Jazz – Toni Morrison (1992)

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As the second book of the fiction trilogy that begins with Toni Morrison’s Beloved, this seems to be fairly straightforward: husband is long-time married to wife, but then has an affair with 18-year old girl. He gets jealous of her spending time with boys of her own age so he shoots her (his mistress). She dies. Wife goes to funeral of said girl and tries to stab corpse’s face. And then it takes off from there…

Obviously, there is a lot more to the story than that, and it’s a lot more complicated than that simple A-B-C-D progression would seem to suggest. It’s an urban novel set in 1920’s Harlem, right in the Harlem Renaissance period when the African-American art world really exploded, and the plot seems to reflect this as it darts about, like the notes from a trumpet during a jazz concert (ref: title). The non-linear plot lines veers rapidly from thought to thought (although it’s never confirmed whose thoughts they actually are), and the characters and their individual lives overlap all the time so that the narrative is complex and opaque.

As Morrison writes in the forward:

The challenge was to take [the book] beyond the rules. I didn’t want simply a musical background, or decorative references to it. I wanted the work to be a manifestation of the music’s intellect, sensuality, anarchy; its history, its range, and its modernity.

This novel also harkens back to the Great Migration when thousands of African-American families moved from the southern states to the more northerly ones based on the hopes for better jobs, better housing, and a better life.

Indeed, both Violet and Joe have moved to NYC as part of that historic move, and in part to live with others who reflect them and their economic goals:

“Even if the room they rented was smaller than the heifer’s stall and darker than a morning privy, they stayed to look at their number, hear themselves in an audience, feel themselves moving down the street among hundreds of others who moved the way they did, and who, when they spoke, regardless of accent, treated language like the same intricate, malleable toy designed for their play…”

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(Above) – Toni Morrison, author.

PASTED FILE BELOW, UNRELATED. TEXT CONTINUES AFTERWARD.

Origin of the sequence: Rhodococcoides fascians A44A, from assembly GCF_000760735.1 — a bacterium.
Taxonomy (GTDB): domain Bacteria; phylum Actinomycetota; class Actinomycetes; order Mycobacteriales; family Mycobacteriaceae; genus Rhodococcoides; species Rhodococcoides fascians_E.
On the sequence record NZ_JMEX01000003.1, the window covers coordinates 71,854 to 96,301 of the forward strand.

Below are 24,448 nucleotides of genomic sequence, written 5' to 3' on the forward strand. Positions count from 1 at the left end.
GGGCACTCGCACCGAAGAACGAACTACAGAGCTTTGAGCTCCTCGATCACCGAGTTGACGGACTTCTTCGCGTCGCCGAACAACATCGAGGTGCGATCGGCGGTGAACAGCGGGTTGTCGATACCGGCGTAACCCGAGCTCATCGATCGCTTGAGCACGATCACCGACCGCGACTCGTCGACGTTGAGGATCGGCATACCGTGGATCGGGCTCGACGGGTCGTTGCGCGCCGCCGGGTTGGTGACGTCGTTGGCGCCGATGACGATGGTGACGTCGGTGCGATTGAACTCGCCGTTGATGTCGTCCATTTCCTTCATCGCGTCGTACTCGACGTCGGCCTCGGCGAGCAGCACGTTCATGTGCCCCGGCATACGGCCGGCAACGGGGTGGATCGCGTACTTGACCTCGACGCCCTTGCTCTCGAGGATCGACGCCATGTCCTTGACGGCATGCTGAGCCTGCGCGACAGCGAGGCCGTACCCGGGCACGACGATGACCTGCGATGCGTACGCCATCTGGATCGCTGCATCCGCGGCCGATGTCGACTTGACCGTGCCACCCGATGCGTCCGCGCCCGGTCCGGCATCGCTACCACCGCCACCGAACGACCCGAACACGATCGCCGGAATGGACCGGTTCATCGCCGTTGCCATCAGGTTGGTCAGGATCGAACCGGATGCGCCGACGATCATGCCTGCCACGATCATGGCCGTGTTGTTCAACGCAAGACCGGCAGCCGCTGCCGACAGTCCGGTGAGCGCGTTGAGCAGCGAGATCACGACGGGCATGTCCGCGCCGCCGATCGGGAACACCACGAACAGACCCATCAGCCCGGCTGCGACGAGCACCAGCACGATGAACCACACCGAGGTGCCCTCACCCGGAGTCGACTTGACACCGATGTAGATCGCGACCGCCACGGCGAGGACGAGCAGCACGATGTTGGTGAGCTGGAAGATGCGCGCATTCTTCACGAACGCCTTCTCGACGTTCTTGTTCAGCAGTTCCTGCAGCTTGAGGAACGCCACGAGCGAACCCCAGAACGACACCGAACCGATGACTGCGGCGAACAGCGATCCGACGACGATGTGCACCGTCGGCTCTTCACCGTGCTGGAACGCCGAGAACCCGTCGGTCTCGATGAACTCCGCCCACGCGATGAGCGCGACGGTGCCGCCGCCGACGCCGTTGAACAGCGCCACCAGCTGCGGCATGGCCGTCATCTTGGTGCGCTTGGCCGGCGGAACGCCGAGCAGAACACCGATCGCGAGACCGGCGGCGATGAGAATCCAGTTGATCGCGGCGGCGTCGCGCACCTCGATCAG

The story is told through the various perspectives of different people who have all been impacted by the imploding marriage, and interestingly enough (for me at least), I learned that some critics have likened this multiple-perspective technique to the call-and-response of jazz music (where instruments echo what was previously played by other instruments, but in a different way), and that also that same call-and-response structure echoes African-American history itself (e.g., some of the field work songs used during slavery times were in that sort of set up).

It’s also reflected in how some music is played in a lot of African-American churches where the pastor calls out for a response from the congregation (“Can I get an Amen?”). Wiki also reports that this polyphony (all the multiple lines of music playing at the same time) is also a characteristic of African tribal music, and so there is this long and fascinating line of thought that emerges. (In fact, there are all kinds of rabbit holes that you can disappear down once you start researching it a bit.)

So it’s a complex read, structurally speaking, and yet despite that, it’s not really that challenging to keep everything and everyone straight so long as you’re paying attention. Having said that, it’s not a book that I recommend that you pick up and put down during random moments, but that’s not a criticism of the author or her work. It’s that, just as you don’t often hear linear jazz music and it can be tough to figure out the pattern in the music (if there is one), this is not a plot that can be followed easily without effort. But it’s worth it. The writing is excellent, and the deeper that I dove (dived?) into the book and into the lives of these intermeshed characters, the more I kept thinking about them even when I wasn’t actually reading it.

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Morrison’s characters are stuck with very hard lives in a world that is not caring in the slightest, and yet despite that, they put their all into their very busy working and living lives right where they are, both historically and geographically. The husband and wife in question, Joe and Violet (later nicknamed Violent) Trace lead a quiet domesticated life at the start of this novel.